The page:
The Constructivist philosophy was that the artist would be of more use when participating directly in improving the existing society. In keeping with the Utopian ideals of the time, acted out in Germany as well as Russia, the artists believed that their efforts—whether through architecture or fashion–would make a new society. Popova’s fabric designs tended to use smaller motifs, well suited to the female form and her ideal woman tended to be urban and chic, rather Parisian. Popova was close to Terk-Delaunay in that she imagined the New Soviet Woman as a middle-class flapper in her very delightful and charming dresses. Stepanova envisioned another kind of woman, the athlete, the active woman who was taking advantage of her liberation by playing games and exercising her newly exposed body. There is a 1923 photograph of Stepanova posing in one of her own designs, a romper that frankly looks better as an abstract drawing than a garment worn by a real woman whose movements rumple the strict straight lines of the abstract designs. She used only a ruler and compass for her designs, tools which had the effect of enforcing a reductive simplicity for the most efficient design. Using two colors for the circle, the triangle, and the rectangle, she inferred that the universe of diversity– the old Russia–had been universalized into a new streamlined modern society working and playing in unison and harmony. Although Stepanova was not as adept as Terk-Delaunay in making sure that the abstraction could be adjusted to the body itself and that the designs on the fabric would hold their own while living on the active body, she was daring in her designs. The shortness of the pants on her gym outfits was shocking and extreme in the 1920s. In America, women who wore bathing suits were being subjected to having their skirt lengths measured so as to not expose too much tight, but Stepanova seemed happily untroubled by distant prudishness as she posed for a photograph with her legs apart, hands on hips, like the strong woman she was. Her striking sports clothes, characterized by bold stripes, red and black, could be worn by men and women alike, who could wear these geometric rompers playing any number of sports. When the women who modeled these utilitarian sports outfits were photographed, the garments seem poorly cut and constructed, perhaps a function of the lack of experience in how to fit pants for women.

Stepanova in 1923

Like Terk-Delaunay, who envisioned mass produced fashion that would eliminate the class division between prêt-à-porter and haute couture, Popova and Stepanova tried to design clothes that were a variation of Terk-Delaunay’s use of the tissu-patron which delivered the fabric and the dress design to the customer as an integrated product. Like architects in Europe who thought in term “typification” or standardization, Popova and Stepanova worked with templates which could be varied by fabric design not necessarily by changing the cut of the garment. In other words, a simple easy to make garment enlivened by bright bold designs could be mass manufactured by machines. The workers in the textile industry would be gainfully employed—and most of them were women—and the Soviet economy could be moved forward—thanks to art and artists. However, both Popova and Stepanova designed for a fantasy client and for an imaginary world that never came about in their lifetimes. The targeted clients were put off by the Suprematist motifs. Not quite understanding the origin of the designs, the average woman had been trained to prefer traditional floral designs and was not inclined to be avant-garde, nor did she seem to want to put on new clothes that would change her life, meaning her attitude. Adding to the difficulties of re-dressing a society, the Soviet authorities who visited the 1925 world’s fair in Paris, the exhibition that inspired the name Art Deco, saw the disturbing similarities between Cubism and Soviet revolutionary designs in art, design, and architecture. Of course, there were common roots, and this morphological affinity disturbed the ideologically pure Revolutionaries, who were dismayed by the decadent uses of decorative art in French culture, indicating the un-Russian roots of the ghosts of avant-garde art. Over the next ten years, government opinion would turn decisively against the avant-garde.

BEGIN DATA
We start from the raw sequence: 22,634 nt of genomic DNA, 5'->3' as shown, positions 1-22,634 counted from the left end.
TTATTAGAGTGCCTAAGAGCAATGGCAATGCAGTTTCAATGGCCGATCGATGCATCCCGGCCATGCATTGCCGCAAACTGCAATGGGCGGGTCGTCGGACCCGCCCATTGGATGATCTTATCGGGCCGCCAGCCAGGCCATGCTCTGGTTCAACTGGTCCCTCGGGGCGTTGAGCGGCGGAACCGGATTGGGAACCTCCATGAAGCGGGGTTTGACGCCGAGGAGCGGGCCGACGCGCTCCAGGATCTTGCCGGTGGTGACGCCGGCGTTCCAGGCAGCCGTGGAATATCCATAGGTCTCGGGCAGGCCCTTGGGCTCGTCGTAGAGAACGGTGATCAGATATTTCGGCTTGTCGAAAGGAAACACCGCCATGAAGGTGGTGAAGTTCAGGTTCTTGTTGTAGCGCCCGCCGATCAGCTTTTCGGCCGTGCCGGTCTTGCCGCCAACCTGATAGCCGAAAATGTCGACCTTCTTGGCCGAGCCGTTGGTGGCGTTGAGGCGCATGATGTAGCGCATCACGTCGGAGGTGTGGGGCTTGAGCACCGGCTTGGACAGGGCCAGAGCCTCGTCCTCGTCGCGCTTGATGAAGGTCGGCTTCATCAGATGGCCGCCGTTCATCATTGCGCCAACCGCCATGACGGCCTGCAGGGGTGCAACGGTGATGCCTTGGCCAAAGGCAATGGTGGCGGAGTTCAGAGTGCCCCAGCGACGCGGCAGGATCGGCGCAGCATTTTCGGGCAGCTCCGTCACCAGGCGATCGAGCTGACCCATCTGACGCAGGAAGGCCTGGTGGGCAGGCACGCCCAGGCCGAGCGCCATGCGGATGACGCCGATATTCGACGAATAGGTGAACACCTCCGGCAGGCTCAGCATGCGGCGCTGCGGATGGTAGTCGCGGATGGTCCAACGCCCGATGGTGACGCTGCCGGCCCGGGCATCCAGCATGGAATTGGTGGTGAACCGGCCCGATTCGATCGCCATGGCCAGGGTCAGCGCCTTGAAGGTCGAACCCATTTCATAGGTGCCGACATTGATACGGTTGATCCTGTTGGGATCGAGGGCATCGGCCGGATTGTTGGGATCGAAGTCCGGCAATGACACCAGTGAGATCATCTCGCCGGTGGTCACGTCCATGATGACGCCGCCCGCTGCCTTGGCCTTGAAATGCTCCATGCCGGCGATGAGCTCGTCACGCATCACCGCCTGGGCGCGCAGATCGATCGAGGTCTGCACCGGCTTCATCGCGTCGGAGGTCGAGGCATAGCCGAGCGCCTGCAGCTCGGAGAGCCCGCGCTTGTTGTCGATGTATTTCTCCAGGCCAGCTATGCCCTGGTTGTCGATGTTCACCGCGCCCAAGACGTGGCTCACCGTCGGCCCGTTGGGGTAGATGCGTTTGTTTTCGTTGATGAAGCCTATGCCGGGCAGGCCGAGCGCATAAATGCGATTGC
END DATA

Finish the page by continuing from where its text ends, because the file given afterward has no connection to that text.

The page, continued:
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The End of the Russian Avant-Garde

Gustav Klutsis (1895-1938)

The Last of the Avant-Garde

Alexander Rodchenko and Varvara Stepanova were lucky to live out their lives peacefully. In the brutal period of Stalin’s Russia, artists were suppressed. Starting in the late 1920s, the mood of the government became less tolerant of avant-garde efforts and the turn towards the illustrative realism that would dominate from the late 1930s to the fall of the Berlin Wall began. The journey of the posters of Gustav Klutsis (1895-1938) was a case in point as they became less and less radical as the years passed. Like Rodchenko, Klutsis had an equally talented wife who was also an artist, Valentina Kulagina (1902-1987), and like Rodchenko, he used photomontage in a straightforward fashion for didactic purposes. Like Rodchenko, Klutsis reduced his palette to a few colors, red, gray, black and white, and these colors became identified with Russian avant-garde art during the revolution.